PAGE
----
The Second Step to Cleaning Up Your Finances

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Publish date August 22, 2007 Views: 547 Comments: 0

The Dough Roller tagged me to write about my one piece of money-related advice if I had to choose just one. I’m not at advisor, so I don’t consider my ramblings advice, but I can share what has worked for me.

Recently, I shared my favorite tip and the first step to cleaning up your finances, start paying attention. Writing everything down and using software is what worked for me. Since I’ve written about that recently, I’d like to mention what I’ve determined to be the second step to getting in financial gear. Once you can take a look at your actual spending and earning, you can move onto this step.

broomIt’s a simple concept in theory, but depending on the individual, it can be the most complicated and difficult in execution. The second step is to commit to spending less than you earn. There are several parts in this step hidden in that seemingly-benign statement. The first part is to realize the importance of having a positive cash flow each month or each year. Why is this important? Spending less than you earn each month means that you have money left over. That money can go to paying down outstanding debt, saving, and investing.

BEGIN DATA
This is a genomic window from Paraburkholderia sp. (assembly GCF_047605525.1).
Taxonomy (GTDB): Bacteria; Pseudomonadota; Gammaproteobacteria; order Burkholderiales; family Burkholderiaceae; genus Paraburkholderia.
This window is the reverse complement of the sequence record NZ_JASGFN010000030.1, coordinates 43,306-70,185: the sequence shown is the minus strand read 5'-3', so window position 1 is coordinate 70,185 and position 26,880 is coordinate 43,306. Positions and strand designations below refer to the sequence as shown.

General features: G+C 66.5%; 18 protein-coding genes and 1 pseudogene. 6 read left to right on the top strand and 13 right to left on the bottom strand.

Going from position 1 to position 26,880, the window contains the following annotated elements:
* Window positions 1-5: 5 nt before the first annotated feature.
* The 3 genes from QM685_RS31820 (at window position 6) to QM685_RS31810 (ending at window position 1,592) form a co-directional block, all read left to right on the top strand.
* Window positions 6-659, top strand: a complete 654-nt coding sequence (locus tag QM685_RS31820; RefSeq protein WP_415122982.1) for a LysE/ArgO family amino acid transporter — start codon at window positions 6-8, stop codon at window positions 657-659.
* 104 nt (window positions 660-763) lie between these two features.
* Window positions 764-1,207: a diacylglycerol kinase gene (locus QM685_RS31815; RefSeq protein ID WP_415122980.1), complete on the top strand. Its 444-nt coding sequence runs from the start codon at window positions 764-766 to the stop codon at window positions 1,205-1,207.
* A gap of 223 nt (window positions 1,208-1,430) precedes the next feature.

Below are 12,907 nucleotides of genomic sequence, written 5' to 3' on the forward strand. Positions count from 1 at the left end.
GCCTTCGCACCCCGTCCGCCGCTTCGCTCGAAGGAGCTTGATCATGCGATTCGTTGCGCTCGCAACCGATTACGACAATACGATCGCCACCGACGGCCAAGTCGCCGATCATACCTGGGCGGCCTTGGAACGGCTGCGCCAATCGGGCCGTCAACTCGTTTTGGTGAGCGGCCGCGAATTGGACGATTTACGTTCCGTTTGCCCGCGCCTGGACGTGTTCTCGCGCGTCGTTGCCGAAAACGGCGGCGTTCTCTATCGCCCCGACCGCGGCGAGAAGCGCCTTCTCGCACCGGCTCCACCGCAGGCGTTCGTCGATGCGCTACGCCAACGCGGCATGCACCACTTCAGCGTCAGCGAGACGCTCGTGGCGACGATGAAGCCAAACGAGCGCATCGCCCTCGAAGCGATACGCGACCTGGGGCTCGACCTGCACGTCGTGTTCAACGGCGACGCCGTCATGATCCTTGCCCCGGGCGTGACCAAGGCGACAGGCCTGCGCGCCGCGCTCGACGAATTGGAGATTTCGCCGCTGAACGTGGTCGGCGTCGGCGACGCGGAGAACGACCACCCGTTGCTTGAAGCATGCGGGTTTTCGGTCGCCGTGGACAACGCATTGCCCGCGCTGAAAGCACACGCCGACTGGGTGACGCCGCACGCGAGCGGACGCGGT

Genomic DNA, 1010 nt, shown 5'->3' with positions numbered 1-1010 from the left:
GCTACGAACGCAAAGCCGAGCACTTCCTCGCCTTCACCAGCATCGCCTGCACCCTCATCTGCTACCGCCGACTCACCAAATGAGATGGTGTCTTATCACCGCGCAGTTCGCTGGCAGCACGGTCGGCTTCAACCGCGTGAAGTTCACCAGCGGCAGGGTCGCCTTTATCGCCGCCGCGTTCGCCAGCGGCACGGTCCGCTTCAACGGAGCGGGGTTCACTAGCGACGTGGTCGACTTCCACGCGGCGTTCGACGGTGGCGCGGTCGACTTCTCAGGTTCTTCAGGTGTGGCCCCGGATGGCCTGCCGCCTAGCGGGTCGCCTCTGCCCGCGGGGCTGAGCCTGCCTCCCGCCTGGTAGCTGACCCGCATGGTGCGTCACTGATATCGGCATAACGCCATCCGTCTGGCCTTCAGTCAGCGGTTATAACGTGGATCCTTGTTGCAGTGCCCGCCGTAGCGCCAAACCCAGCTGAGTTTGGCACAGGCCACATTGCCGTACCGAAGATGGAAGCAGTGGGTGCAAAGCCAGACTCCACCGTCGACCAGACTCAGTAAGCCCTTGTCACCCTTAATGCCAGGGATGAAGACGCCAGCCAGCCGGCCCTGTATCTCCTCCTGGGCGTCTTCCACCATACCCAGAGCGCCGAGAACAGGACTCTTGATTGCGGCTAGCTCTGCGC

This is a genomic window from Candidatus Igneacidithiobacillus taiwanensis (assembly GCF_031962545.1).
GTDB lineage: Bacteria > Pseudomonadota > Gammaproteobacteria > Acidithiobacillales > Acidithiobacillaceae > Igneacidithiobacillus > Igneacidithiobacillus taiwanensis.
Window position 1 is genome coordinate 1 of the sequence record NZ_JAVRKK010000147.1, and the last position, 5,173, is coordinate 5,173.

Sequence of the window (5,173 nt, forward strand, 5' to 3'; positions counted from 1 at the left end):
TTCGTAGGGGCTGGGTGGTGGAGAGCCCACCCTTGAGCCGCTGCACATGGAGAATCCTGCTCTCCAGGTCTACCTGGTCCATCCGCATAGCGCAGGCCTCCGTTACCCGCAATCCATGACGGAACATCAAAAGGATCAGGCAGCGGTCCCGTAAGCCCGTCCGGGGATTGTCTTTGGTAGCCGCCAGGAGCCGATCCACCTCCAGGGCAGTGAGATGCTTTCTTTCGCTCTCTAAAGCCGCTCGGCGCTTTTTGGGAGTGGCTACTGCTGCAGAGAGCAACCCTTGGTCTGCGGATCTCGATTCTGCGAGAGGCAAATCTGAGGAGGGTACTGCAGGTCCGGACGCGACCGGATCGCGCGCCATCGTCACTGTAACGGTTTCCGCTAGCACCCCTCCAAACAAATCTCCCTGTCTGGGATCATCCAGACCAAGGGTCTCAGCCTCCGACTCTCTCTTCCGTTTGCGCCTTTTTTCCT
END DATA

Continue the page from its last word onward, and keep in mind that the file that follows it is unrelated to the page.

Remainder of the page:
If you have negative cash flow, spending more than you earn, you will go deeper into debt. Early on, it might seem like there are no consequences to increasing debt, but you will pay for it down the road in the form of interest payments, foreclosure, debt collection agencies, non-qualification for mortgages… and you may even end up on the street in the worst-case scenario.

The next part is to commit to changing your behavior — not because someone tells you that’s what you need to do, but because you understand that it is the only way to get ahead. You have the tools — your spending log on paper or on the computer that tells you where you can cut back your spending. Perhaps it’s the daily cappuccino or a new-car-lease-every-three-years habit. Either way, the goal is to get your expenses less than your income.

After some tightening, you may find you might be able to expand your income without a lot of effort. Sometimes it’s as simple as asking for a raise (if you deserve it, not just because you’re trying to improve your finances). Perhaps a hobby can turn into a money-making opportunity. The options are limited only by your own desire.

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